Israel airstrikes kill Hamas military commander

[TamilNet, Friday, 16 November 2012, 09:33 GMT]
The Israeli Defence Force (IDF) began on Wednesday a heavy bombardment of the Gaza strip with a targeted airstrike, killing Hamas military commander Ahmad al-Jabari and a passenger in his vehicle. The IDF cited his involvement in the hostage-taking of Gilad Shalit, an episode in the 2006 war on Lebanon, as its justification. Israel's "Operation Pillar of Cloud" signals the largest escalation in the conflict since 2008-9 Gaza invasions. “This name invokes the Hebrew nation's biblical pre-history - much as Sinhala-Buddhist nationalism conjures the Mahavamsa as an ideological tool in it’s very modern state military strategy,” comments Lorenzo Fiorito, an activist working with solidarity groups in Canada. “The present Gaza offensive has little to do with the individuals it has killed or with millenia-old founding myths - it has to do with the Palestinian claim to statehood,” he adds.

Within the range of Israeli public opinion, there are many explanations for the heavy assault. Israeli authorities point to a personal "revenge" motive in assassinating al-Jabari. The army lists Hamas rocket fire as deserving of retaliation. The Yeshiva World News blog reports, however, that Minister of Public Security Yitzchak Aharonovich stated Gazan rocket fire following the assassination was within the expected range of response.

For its part, Israeli daily Ha'aretz describes "another showy military action initiated by an outgoing government on the eve of an election....The external conflict helps a government strengthen its standing domestically because the public unites behind the army, and social and economic problems are edged off the national agenda." Economic questions have mobilized Israelis in mass civil disobedience against the present government over the last year.

The Ha'aretz column also pronounces the end of Ehud Olmert's electoral aspirations; he had been expected to announce his candidacy to supporters yesterday evening. Olmert presided over the last invasion of Gaza; that move presaged his electoral defeat.

Yet even this "left" interpretation of the Gaza bombings falls short. Though Operation Pillar of Cloud was synchronized to these domestic considerations, the relevant issue is that one week ago, the Palestinian Authority circulated a draft resolution at the United Nations General Assembly to consider Palestine an "observer state."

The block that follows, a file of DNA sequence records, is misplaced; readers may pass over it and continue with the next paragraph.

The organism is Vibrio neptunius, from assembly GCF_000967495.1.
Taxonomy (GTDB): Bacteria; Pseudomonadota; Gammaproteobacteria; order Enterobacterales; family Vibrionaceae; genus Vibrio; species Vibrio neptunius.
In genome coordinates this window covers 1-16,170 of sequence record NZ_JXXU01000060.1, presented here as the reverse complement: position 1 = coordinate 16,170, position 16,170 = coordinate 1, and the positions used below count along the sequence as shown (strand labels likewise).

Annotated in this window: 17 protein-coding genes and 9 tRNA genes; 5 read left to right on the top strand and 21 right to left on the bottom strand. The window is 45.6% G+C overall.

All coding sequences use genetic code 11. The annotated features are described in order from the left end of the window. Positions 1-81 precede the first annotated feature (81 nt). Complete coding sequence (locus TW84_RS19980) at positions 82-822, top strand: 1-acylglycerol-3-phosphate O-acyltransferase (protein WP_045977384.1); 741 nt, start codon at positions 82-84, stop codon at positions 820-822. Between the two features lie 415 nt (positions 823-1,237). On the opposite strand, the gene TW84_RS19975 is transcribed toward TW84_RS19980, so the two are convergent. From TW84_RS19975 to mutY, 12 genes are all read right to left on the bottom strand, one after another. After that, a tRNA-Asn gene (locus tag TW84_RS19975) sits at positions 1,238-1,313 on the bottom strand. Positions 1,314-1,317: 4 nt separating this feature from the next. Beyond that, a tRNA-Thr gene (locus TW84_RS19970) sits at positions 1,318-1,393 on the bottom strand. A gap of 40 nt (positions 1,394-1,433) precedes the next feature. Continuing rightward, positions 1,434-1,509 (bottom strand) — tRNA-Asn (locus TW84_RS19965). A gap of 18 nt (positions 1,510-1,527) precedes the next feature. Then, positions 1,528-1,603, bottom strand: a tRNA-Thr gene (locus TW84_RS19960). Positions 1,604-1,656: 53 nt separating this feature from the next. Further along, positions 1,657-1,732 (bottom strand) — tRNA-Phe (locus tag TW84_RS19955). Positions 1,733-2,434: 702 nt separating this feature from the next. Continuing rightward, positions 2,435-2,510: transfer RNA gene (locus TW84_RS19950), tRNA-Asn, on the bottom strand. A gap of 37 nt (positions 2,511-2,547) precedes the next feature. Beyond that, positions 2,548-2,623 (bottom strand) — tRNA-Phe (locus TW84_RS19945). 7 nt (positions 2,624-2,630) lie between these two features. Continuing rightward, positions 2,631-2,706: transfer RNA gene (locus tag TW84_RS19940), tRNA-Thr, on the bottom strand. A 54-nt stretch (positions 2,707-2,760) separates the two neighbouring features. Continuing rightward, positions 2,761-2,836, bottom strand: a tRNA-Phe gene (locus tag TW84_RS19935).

Palestinian officials considered the likely outcome to be 115 "Yes" votes against approximately 22 "No" votes, with 56 abstentions. Such a vote would implicitly recognize Palestinian statehood. The US and Israel then implied that retaliatory measures might be taken.

With the present military operation underway against Gaza, Israel has publicly mused over the likelihood of overthrowing West Bank-based Palestinian Authority President Mahmoud Abbas, if he continues with his plan to present the resolution to the UN General Assembly. According to Reuters, Finance Minister Yuval Steinitz told Israel Radio that "the diplomatic onslaught by (Abbas) is a strategic threat no less severe than (Hamas's) rockets. I am not in favor of crushing the Palestinian Authority but if there is no choice and it could unilaterally turn into a state that threatens Israel, we should not be afraid of tough steps."

Ironically, Israel's current threats might reinforce Abbas' public standing, while weakening his ability to act at the UN. Hamas official Salah Al-Bardaweel has also called for the overthrow of Abbas as a traitor to nationalist objectives. Abbas recently took a severe blow to his credibility among Palestinians by abdicating his own "right to return."

Commenting on this situation, Mr. Fiorito argues that “Tamils will find all of this painfully familiar - the blindness of ruling-nation progressives to their plight, the indiscriminate targeting of civilians as military authorities advise them to stay away from possible bombardment targets, the behind-the-scenes machinations among power brokers.”

“There is an important distinction, however. As the neighbouring Syrian conflict has become a focus for world powers, Russia's recent interest in the investigation into Palestinian leader Yasser Arafat's death may signal a possible geo-political realignment, of the kind absent for Tamils in 2009.”

“Palestinian self-determination is the key ingredient in Middle East politics today. The strategies employed against it, and the successes it may find at the UN, will both determine a great deal for the future of the Middle East and the course of world history,” he told TamilNet.

 

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